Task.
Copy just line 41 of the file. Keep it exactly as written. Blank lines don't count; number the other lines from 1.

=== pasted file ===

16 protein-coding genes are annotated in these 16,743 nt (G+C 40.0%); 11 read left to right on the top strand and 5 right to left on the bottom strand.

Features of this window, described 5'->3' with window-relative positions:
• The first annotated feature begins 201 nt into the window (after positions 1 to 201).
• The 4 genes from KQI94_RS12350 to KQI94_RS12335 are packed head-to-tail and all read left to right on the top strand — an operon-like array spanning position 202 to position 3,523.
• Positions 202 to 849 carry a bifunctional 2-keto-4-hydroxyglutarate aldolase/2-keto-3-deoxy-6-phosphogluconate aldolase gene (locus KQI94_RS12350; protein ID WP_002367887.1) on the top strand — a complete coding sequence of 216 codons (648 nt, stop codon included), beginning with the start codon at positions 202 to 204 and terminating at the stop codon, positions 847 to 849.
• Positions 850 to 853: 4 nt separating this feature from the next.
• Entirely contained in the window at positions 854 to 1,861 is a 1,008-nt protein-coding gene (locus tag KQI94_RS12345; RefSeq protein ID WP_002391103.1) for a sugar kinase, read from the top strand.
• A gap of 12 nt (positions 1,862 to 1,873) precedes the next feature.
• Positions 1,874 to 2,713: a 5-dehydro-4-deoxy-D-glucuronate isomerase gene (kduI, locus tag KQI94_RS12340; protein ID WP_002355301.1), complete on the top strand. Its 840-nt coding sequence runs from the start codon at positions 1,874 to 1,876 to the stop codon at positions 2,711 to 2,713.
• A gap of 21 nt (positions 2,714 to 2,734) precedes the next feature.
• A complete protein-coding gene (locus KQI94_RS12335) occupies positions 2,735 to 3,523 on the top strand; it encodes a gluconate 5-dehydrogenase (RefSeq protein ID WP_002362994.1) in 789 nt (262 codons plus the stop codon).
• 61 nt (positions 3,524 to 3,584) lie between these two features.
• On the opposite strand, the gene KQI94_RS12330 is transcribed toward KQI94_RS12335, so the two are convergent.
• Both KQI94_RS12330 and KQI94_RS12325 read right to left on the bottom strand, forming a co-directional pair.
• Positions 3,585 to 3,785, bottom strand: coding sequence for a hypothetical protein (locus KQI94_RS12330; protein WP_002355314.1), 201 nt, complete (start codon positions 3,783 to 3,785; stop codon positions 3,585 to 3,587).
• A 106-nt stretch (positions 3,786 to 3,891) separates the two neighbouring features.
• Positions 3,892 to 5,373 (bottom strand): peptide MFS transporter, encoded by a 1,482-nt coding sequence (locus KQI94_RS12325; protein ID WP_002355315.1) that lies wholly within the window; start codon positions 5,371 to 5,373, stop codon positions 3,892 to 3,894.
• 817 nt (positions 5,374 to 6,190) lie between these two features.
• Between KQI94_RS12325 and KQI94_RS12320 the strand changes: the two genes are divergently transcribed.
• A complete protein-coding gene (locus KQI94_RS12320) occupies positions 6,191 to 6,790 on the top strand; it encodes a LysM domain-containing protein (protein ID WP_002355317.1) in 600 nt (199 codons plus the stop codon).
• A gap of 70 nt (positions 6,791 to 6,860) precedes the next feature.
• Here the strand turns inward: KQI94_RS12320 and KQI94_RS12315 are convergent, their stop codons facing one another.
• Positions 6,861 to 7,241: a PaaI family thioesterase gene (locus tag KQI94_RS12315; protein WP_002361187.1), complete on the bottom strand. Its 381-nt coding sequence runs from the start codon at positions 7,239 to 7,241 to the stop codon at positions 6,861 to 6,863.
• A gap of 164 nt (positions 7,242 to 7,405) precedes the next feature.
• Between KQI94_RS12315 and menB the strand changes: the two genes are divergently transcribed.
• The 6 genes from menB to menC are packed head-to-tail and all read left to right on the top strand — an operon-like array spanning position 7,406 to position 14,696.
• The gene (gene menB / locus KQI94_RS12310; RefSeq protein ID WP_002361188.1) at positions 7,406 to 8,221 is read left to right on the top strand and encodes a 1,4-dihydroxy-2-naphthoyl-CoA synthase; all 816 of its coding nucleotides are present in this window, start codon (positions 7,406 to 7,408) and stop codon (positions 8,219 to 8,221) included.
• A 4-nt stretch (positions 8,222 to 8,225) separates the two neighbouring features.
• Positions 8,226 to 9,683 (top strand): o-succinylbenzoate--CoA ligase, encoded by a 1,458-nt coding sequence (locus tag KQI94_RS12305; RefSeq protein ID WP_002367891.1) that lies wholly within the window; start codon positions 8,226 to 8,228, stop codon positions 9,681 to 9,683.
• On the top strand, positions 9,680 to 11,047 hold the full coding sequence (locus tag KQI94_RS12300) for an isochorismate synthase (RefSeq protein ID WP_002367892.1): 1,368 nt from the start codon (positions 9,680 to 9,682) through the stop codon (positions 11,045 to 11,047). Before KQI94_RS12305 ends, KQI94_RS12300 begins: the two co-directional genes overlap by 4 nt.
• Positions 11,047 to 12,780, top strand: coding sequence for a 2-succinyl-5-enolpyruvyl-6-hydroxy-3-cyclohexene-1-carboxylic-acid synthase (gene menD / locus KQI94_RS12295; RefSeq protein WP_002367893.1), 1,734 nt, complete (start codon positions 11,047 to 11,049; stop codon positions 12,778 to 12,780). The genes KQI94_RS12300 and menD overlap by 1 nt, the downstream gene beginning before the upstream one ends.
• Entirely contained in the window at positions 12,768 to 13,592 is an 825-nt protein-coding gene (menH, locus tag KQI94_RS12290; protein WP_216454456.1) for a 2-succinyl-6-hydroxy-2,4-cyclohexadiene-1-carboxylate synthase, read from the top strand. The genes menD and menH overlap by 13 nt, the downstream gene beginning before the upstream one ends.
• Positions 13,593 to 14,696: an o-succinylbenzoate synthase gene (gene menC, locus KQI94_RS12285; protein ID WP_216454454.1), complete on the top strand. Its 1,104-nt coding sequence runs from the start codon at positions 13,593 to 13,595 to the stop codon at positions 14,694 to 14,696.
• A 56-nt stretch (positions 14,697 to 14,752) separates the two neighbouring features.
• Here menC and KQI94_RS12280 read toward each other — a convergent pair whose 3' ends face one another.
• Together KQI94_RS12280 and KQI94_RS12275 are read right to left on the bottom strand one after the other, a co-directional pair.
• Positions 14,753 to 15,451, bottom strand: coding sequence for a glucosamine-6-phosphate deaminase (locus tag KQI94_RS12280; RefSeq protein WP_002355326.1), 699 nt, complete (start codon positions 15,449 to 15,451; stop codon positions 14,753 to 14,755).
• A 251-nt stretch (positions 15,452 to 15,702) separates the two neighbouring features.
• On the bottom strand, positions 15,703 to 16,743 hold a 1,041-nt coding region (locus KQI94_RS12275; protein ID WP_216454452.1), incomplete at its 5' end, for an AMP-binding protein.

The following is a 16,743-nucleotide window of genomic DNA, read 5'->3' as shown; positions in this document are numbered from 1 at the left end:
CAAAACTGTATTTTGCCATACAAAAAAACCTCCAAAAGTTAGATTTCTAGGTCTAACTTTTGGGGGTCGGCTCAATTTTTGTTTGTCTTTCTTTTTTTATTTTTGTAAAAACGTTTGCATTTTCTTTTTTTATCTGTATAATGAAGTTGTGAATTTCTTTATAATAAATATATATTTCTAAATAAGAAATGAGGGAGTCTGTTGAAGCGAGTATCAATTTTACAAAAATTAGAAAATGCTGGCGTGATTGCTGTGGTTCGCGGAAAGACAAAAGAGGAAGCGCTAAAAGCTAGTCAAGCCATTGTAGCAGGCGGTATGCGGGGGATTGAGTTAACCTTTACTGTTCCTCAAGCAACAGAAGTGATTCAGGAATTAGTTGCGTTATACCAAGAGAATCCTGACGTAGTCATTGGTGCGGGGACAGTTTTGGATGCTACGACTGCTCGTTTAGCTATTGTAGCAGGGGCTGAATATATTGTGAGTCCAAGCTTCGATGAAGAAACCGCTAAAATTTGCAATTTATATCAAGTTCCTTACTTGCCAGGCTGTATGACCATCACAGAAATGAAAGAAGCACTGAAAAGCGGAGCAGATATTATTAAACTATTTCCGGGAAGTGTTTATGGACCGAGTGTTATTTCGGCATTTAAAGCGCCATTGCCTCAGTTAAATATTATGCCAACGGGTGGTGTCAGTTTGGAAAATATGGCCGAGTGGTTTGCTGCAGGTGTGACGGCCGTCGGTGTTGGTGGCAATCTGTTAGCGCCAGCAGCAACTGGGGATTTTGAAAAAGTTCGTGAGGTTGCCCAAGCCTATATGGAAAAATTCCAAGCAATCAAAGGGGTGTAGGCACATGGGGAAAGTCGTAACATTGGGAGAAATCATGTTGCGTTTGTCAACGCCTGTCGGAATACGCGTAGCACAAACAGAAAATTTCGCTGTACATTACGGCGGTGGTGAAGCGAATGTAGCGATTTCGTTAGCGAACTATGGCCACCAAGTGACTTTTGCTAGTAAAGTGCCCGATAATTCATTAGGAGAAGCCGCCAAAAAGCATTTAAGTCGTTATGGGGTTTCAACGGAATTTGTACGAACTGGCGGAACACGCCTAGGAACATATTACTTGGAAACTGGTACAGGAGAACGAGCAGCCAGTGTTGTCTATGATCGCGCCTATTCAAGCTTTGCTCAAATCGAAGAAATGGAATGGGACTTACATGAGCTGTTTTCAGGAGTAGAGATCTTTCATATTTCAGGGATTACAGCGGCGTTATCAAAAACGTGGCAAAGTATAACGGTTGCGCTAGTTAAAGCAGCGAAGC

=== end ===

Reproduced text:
CAAAACTGTATTTTGCCATACAAAAAAACCTCCAAAAGTTAGATTTCTAGGTCTAACTTTTGGGGGTCGGCTCAATTTTTGTTTGTCTTTCTTTTTTTATTTTTGTAAAAACGTTTGCATTTTCTTTTTTTATCTGTATAATGAAGTTGTGAATTTCTTTATAATAAATATATATTTCTAAATAAGAAATGAGGGAGTCTGTTGAAGCGAGTATCAATTTTACAAAAATTAGAAAATGCTGGCGTGATTGCTGTGGTTCGCGGAAAGACAAAAGAGGAAGCGCTAAAAGCTAGTCAAGCCATTGTAGCAGGCGGTATGCGGGGGATTGAGTTAACCTTTACTGTTCCTCAAGCAACAGAAGTGATTCAGGAATTAGTTGCGTTATACCAAGAGAATCCTGACGTAGTCATTGGTGCGGGGACAGTTTTGGATGCTACGACTGCTCGTTTAGCTATTGTAGCAGGGGCTGAATATATTGTGAGTCCAAGCTTCGATGAAGAAACCGCTAAAATTTGCAATTTATATCAAGTTCCTTACTTGCCAGGCTGTATGACCATCACAGAAATGAAAGAAGCACTGAAAAGCGGAGCAGATATTATTAAACTATTTCCGGGAAGTGTTTATGGACCGAGTGTTATTTCGGCATTTAAAGCGCCATTGCCTCAGTTAAATATTATGCCAACGGGTGGTGTCAGTTTGGAAAATATGGCCGAGTGGTTTGCTGCAGGTGTGACGGCCGTCGGTGTTGGTGGCAATCTGTTAGCGCCAGCAGCAACTGGGGATTTTGAAAAAGTTCGTGAGGTTGCCCAAGCCTATATGGAAAAATTCCAAGCAATCAAAGGGGTGTAGGCACATGGGGAAAGTCGTAACATTGGGAGAAATCATGTTGCGTTTGTCAACGCCTGTCGGAATACGCGTAGCACAAACAGAAAATTTCGCTGTACATTACGGCGGTGGTGAAGCGAATGTAGCGATTTCGTTAGCGAACTATGGCCACCAAGTGACTTTTGCTAGTAAAGTGCCCGATAATTCATTAGGAGAAGCCGCCAAAAAGCATTTAAGTCGTTATGGGGTTTCAACGGAATTTGTACGAACTGGCGGAACACGCCTAGGAACATATTACTTGGAAACTGGTACAGGAGAACGAGCAGCCAGTGTTGTCTATGATCGCGCCTATTCAAGCTTTGCTCAAATCGAAGAAATGGAATGGGACTTACATGAGCTGTTTTCAGGAGTAGAGATCTTTCATATTTCAGGGATTACAGCGGCGTTATCAAAAACGTGGCAAAGTATAACGGTTGCGCTAGTTAAAGCAGCGAAGC